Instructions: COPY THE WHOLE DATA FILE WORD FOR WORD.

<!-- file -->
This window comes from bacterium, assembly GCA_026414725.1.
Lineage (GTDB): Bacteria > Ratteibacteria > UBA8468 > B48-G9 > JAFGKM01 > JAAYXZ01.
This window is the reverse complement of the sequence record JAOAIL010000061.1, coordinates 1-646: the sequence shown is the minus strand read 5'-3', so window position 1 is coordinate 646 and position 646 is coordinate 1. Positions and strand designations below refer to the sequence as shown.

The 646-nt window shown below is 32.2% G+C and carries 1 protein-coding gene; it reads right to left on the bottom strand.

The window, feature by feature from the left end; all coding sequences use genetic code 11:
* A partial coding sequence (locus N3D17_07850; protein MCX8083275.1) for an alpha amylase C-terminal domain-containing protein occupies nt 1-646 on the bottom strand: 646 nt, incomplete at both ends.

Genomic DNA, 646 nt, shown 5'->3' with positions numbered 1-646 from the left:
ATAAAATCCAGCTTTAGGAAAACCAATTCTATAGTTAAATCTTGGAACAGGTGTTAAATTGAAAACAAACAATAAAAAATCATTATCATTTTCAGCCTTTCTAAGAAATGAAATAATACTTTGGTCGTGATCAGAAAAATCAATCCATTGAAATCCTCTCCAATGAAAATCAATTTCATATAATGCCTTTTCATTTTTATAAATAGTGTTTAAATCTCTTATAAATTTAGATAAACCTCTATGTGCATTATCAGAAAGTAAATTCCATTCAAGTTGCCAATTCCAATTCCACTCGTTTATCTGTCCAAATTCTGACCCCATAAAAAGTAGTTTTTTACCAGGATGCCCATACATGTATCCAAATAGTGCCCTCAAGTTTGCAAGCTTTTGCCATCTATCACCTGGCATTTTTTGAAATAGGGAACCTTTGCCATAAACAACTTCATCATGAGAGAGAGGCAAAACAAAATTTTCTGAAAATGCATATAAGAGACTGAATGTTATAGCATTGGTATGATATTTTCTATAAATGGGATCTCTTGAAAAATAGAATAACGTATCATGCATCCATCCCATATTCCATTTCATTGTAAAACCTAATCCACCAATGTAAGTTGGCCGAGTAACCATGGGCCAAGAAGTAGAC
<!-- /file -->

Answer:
This window comes from bacterium, assembly GCA_026414725.1.
Lineage (GTDB): Bacteria > Ratteibacteria > UBA8468 > B48-G9 > JAFGKM01 > JAAYXZ01.
This window is the reverse complement of the sequence record JAOAIL010000061.1, coordinates 1-646: the sequence shown is the minus strand read 5'-3', so window position 1 is coordinate 646 and position 646 is coordinate 1. Positions and strand designations below refer to the sequence as shown.

The 646-nt window shown below is 32.2% G+C and carries 1 protein-coding gene; it reads right to left on the bottom strand.

The window, feature by feature from the left end; all coding sequences use genetic code 11:
* A partial coding sequence (locus N3D17_07850; protein MCX8083275.1) for an alpha amylase C-terminal domain-containing protein occupies nt 1-646 on the bottom strand: 646 nt, incomplete at both ends.

Genomic DNA, 646 nt, shown 5'->3' with positions numbered 1-646 from the left:
ATAAAATCCAGCTTTAGGAAAACCAATTCTATAGTTAAATCTTGGAACAGGTGTTAAATTGAAAACAAACAATAAAAAATCATTATCATTTTCAGCCTTTCTAAGAAATGAAATAATACTTTGGTCGTGATCAGAAAAATCAATCCATTGAAATCCTCTCCAATGAAAATCAATTTCATATAATGCCTTTTCATTTTTATAAATAGTGTTTAAATCTCTTATAAATTTAGATAAACCTCTATGTGCATTATCAGAAAGTAAATTCCATTCAAGTTGCCAATTCCAATTCCACTCGTTTATCTGTCCAAATTCTGACCCCATAAAAAGTAGTTTTTTACCAGGATGCCCATACATGTATCCAAATAGTGCCCTCAAGTTTGCAAGCTTTTGCCATCTATCACCTGGCATTTTTTGAAATAGGGAACCTTTGCCATAAACAACTTCATCATGAGAGAGAGGCAAAACAAAATTTTCTGAAAATGCATATAAGAGACTGAATGTTATAGCATTGGTATGATATTTTCTATAAATGGGATCTCTTGAAAAATAGAATAACGTATCATGCATCCATCCCATATTCCATTTCATTGTAAAACCTAATCCACCAATGTAAGTTGGCCGAGTAACCATGGGCCAAGAAGTAGAC